Involving baby milk companies in breastfeeding promotion is like putting the fox in charge of the chicken coop. We receive complaints about the outrageous emails mothers have received from companies. For example, Pfizer/Wyeth has promoted its SMA brand in an email headed: "How is feeding going?". It then plants seeds of doubt about breastfeeding:

"If you’re breastfeeding, do you sometimes wonder if your baby is getting enough milk?"

Although purporting to offer supportive advice, it highlights negatives:

"Feeling sore? .... If the pain continues or your nipples start to crack or bleed...."

Wyeth suggests people contact their midwife or public health nurse, "or call the SMA Careline".

After all that comes the closing punch: "Thinking of bottle feeding?" This is accompanied by an advertisement for SMA infant formula (which it is illegal to advertise) and the idealising claim (also prohibited) boasting the formula has "a new fat blend closer to that of breast milk".

The information that babies fed on the formula are more likely to become sick, be hospitalised and cost the NHS money treat is missing. As is the fact that these email marketing campaigns, the Careline, the cuddly toys, free gifts, free lunches for health workers and so on all go onto the price of formula.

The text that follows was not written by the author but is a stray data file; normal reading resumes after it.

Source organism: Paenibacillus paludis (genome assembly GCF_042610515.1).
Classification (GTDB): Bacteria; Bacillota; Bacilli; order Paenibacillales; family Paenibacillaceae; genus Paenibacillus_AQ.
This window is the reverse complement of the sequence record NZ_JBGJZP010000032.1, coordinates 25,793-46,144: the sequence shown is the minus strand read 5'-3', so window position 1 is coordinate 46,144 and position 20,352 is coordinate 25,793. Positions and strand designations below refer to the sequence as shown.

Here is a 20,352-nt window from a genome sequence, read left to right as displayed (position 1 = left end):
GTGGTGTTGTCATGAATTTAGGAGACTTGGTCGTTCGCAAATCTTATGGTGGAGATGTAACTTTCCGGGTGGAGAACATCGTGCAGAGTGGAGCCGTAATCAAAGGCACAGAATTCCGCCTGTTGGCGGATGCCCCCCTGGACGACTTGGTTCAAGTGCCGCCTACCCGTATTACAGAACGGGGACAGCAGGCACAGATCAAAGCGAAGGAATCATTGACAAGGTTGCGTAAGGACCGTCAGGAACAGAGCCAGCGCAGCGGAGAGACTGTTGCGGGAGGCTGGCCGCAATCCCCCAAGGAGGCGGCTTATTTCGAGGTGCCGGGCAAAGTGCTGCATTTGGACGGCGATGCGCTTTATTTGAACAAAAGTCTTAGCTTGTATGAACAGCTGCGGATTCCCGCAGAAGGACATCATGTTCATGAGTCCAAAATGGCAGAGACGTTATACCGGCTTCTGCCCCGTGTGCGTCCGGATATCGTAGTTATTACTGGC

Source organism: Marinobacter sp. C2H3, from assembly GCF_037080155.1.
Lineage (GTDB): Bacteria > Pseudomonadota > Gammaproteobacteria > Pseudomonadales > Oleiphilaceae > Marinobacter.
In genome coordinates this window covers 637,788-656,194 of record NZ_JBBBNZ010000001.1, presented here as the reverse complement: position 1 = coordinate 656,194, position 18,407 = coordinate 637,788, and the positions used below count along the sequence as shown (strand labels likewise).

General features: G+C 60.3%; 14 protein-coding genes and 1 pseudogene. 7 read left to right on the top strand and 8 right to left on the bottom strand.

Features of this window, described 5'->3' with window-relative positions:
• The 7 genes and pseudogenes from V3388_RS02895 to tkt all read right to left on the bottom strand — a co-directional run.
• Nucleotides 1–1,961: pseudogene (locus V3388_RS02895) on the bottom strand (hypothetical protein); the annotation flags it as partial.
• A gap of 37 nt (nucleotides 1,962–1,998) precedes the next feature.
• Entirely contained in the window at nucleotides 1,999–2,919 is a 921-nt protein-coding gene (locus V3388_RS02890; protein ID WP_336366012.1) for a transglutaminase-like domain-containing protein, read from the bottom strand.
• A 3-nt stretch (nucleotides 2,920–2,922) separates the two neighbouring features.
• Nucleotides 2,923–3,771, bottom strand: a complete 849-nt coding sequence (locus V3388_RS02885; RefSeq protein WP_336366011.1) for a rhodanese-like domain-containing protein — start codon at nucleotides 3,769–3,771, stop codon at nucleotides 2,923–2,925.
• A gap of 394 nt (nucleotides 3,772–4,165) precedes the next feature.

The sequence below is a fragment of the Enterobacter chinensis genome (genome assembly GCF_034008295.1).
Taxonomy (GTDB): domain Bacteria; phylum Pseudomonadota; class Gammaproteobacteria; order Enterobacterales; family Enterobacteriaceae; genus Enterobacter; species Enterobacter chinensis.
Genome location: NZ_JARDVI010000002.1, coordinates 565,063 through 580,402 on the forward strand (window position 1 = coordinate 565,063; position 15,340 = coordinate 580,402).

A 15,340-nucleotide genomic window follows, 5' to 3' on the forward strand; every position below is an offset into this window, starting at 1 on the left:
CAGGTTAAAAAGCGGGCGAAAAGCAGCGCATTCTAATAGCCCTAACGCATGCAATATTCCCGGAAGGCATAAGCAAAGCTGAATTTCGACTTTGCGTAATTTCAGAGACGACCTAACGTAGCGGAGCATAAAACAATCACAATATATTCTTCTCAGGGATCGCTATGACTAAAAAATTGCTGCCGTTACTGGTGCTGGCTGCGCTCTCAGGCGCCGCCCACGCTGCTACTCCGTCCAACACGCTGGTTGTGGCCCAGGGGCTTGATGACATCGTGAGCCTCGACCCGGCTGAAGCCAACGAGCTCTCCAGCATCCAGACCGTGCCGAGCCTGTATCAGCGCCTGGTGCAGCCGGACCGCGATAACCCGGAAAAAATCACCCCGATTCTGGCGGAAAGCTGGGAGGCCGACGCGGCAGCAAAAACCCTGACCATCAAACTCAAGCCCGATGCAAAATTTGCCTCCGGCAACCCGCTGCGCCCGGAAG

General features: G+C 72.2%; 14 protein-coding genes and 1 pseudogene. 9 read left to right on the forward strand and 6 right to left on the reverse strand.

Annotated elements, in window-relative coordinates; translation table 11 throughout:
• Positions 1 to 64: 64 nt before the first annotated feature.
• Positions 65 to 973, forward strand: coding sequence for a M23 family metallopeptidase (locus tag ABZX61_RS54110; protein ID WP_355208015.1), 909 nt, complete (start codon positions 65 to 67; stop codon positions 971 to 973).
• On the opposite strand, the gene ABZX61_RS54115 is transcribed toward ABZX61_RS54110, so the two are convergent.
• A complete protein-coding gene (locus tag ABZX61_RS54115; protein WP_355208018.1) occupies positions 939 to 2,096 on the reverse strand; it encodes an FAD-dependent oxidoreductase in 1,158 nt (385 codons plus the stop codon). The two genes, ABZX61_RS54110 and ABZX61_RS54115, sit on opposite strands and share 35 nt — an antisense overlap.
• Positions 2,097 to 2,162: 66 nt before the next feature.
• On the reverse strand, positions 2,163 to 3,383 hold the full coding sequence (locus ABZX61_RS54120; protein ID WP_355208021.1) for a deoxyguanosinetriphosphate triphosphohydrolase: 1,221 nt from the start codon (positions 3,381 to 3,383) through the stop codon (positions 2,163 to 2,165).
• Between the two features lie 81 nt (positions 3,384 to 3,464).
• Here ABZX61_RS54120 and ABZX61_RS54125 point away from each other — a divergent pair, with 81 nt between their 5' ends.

What do parents really need? A free bear from Danone branded with its Aptamil formula name and logo (left) paid for by premiums on the price of formula - or accurate independent information on infant feeding from the health care system, no company promotion and cheaper formula?

Not for nothing are mothers supporting Baby Milk Action's "No promotion, cheaper formula" campaign. It doesn't matter if they are breastfeeding or using formula.
Everyone benefits by stopping baby milk company promotion:

So why doesn't the Government act?

Why didn't it act in 2006 when the law was last revised and all health professional organisations, mother support groups and its own Scientific Advisory Committee on Nutrition called on it to prohibit company advertising, promotion and claims?

Why does it ignore the repeated calls from the UN Committee on the Rights of the Child to implement the internationally agreed minimum marketing standards, which companies should already be abiding by in the UK?

These are very good questions. Ask your Member of Parliament.

Tuesday, October 09, 2012

Infant Sleep Information Source

The September 2012 issue of Breastfeeding Briefs from the International Baby Food Action Network (IBFAN) is on the theme of "Sleeping with the baby". It is guest edited by Dr Helen Ball who has researched and written extensively on this theme.